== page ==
Espresso Machine Cleaning & Maintenance
Espresso machines seem like complex, high-end equipment...and, well, they are. Luckily though, they’re very easy to keep clean. After pulling a shot or steaming milk, there will be residual coffee grounds and milk buildup. After time, the buildup will affect the quality of your coffee, and more importantly, can damage your machine. We have seen countless machines come in for maintenance with a lot of grime. This is damaging to your machine but is also affecting your drink quality. We want you to have great, clean-tasting coffee every morning, and a machine that lasts a very long time. So we’re going to walk you through some quick and simple tasks to help you keep your machine clean and in tip-top shape.
Water and Your Espresso Machine
The single biggest issue we see in the tech department of Clive Coffee is scale buildup due to poor water quality. It will substantially shorten the life of the machine and cause costly repairs.
Nip this potential in the bud by using only filtered, softened water. It is shockingly easy to do. First, always test your water. You may believe that because you have a whole home softening system that you are in the clear. That is not always the case. Total water hardness should be between 35-85 ppm.
For both plumbed-in and reservoir machines, we recommend this water softening and filtration system. Either install it in-line with your machine or under the sink to fill a pitcher of water. For $160 it is life-long insurance against the single biggest cause of failure. Convinced that water is an important component? Dive deeper with The Importance of Water and Your Machine.
Purging the Group Head
After you grind, tamp, and extract your espresso, it is important to immediately flush, or purge the group head. You can do this by simply taking your portafilter out as soon as you can after pulling your shot and wiping it clean. Then proceed to purge the group head for about 1-3 seconds to ensure all coffee grounds and oils are being flushed out of the screen. If you let the espresso grounds sit up in the group head, it will cause buildup. Even if your screen appears to be clean on the outside, the inside could look very different, which can be detrimental.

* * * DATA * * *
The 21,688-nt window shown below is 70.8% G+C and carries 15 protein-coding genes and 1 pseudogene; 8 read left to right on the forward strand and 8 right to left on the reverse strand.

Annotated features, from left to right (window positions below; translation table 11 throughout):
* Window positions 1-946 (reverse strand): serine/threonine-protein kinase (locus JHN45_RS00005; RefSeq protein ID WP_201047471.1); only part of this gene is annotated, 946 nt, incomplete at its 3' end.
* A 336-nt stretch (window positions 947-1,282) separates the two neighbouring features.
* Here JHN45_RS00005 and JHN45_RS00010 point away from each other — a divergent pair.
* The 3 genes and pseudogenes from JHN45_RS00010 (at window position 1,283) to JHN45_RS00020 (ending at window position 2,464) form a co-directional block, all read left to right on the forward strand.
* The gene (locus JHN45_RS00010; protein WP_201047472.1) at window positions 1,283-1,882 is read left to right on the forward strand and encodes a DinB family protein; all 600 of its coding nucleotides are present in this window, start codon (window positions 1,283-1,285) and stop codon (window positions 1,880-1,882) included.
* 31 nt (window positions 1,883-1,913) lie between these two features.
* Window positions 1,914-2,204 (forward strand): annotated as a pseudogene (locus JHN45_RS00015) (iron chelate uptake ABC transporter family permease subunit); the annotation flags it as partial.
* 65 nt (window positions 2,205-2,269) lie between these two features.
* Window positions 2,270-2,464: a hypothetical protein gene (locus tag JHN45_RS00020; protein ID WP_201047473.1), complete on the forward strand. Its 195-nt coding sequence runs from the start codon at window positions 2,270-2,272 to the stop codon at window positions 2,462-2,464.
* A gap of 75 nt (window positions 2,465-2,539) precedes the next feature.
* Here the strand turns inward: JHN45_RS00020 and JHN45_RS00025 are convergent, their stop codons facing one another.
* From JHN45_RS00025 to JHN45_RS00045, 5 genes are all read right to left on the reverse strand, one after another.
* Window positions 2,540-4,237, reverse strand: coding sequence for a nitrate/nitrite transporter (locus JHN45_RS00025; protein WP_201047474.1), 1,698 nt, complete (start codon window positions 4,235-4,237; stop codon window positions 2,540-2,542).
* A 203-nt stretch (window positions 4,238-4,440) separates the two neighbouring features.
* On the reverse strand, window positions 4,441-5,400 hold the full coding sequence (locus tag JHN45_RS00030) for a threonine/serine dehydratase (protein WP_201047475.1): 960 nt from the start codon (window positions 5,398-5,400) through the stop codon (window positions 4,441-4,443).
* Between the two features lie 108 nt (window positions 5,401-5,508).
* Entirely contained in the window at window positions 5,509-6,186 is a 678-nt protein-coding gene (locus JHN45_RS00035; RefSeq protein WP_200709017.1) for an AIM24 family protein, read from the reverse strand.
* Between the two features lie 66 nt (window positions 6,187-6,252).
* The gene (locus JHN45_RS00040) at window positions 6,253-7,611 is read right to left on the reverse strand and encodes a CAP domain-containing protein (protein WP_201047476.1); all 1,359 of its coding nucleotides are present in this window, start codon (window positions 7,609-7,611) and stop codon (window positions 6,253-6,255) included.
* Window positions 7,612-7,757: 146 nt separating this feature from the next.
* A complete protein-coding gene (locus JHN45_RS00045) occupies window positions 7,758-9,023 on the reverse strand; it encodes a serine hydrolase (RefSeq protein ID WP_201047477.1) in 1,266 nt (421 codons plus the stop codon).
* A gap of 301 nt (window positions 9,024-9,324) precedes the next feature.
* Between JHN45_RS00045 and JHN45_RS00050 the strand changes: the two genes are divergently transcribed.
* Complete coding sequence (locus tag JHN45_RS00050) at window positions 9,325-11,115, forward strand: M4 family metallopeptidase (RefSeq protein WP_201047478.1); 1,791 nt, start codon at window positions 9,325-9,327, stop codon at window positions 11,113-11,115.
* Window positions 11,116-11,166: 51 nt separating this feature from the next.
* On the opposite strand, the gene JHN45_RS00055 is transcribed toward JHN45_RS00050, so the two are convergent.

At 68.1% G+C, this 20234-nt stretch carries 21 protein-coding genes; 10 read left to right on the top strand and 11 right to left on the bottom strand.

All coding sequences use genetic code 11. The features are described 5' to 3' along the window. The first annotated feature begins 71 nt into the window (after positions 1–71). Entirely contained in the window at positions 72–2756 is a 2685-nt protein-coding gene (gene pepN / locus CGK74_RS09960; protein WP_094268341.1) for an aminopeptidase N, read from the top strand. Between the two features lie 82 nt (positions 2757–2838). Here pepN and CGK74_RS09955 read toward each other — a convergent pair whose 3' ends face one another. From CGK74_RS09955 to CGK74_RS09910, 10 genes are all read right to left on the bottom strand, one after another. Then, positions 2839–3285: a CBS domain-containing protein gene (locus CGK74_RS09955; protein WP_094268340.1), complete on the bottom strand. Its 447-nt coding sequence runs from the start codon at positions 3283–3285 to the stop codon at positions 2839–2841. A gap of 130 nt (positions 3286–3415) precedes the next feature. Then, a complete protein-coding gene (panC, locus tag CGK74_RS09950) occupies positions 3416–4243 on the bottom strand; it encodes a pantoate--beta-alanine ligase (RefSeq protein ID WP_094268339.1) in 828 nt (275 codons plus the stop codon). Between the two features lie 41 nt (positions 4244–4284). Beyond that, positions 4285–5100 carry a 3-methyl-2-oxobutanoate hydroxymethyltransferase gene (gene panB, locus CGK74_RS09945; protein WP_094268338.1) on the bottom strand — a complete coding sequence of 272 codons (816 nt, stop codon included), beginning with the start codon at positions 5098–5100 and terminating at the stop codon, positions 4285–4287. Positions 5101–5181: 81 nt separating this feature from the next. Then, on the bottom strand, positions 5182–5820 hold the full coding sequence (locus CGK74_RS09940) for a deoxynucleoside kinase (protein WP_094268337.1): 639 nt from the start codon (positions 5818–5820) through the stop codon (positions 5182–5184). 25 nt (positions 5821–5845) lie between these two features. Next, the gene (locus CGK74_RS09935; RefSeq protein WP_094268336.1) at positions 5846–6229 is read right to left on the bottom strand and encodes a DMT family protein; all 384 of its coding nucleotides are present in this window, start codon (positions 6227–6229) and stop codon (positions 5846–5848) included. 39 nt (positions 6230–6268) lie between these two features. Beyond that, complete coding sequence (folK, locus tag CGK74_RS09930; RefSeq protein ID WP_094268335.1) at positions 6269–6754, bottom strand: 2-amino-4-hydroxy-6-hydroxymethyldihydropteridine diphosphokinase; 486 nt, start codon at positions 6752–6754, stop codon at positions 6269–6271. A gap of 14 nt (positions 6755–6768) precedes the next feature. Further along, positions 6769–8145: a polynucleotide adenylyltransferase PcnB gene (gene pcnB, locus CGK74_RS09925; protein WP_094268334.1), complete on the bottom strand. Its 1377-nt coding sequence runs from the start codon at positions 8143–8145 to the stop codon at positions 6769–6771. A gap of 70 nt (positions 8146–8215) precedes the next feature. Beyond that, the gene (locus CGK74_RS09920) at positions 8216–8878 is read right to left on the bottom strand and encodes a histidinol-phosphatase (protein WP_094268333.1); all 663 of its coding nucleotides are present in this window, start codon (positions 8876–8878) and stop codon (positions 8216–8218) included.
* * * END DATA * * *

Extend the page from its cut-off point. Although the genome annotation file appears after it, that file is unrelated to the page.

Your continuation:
Purging the Steam Wand
Steam wand purging is also very important as milk buildup can cause damage and affect flavor as well. You want to make sure to purge your steam wand both before and after you steam your milk. You can do this by simply placing a rag over the end of the steam wand and turning it on for 1-2 seconds prior to steaming your milk. This ensures you aren’t getting any residual water from the steam wand into your milk. After you have steamed your milk, be sure to immediately wipe the steam wand clean and then purge again for an additional 1-2 seconds. This is done best with a damp rag.
Another option to add to your daily routine is a quick water backflush. In our offices, we keep the single or double spouted portafilter loaded with a backflush blank at all times. Once we are done for the morning, a quick flush and wipe down of the dispersion screen. I am particularly OCD, so that also means wiping the rest of the machine as well - but not necessary.
Every 2-4 Weeks
Every 6 months
Every six months it is important to clean your grinder and your steam wand (if you use it). Two products make this extraordinarily easy: Rinza and Grindz. You can do both without these products, but it does make it easy and quick. Simply soak your wand in Rinza and run a small amount of Grindz through your grinder. It is also the right time to check the filter on your water softening system and if necessary, replace.
Once a Year
Espresso Equipment Maintenance Reminders
If you buy an espresso machine from us, you will automatically be enrolled in our maintenance and cleaning email reminders. However, if you didn't, we'll still let you subscribe. Just promise us your next purchase will be with Clive.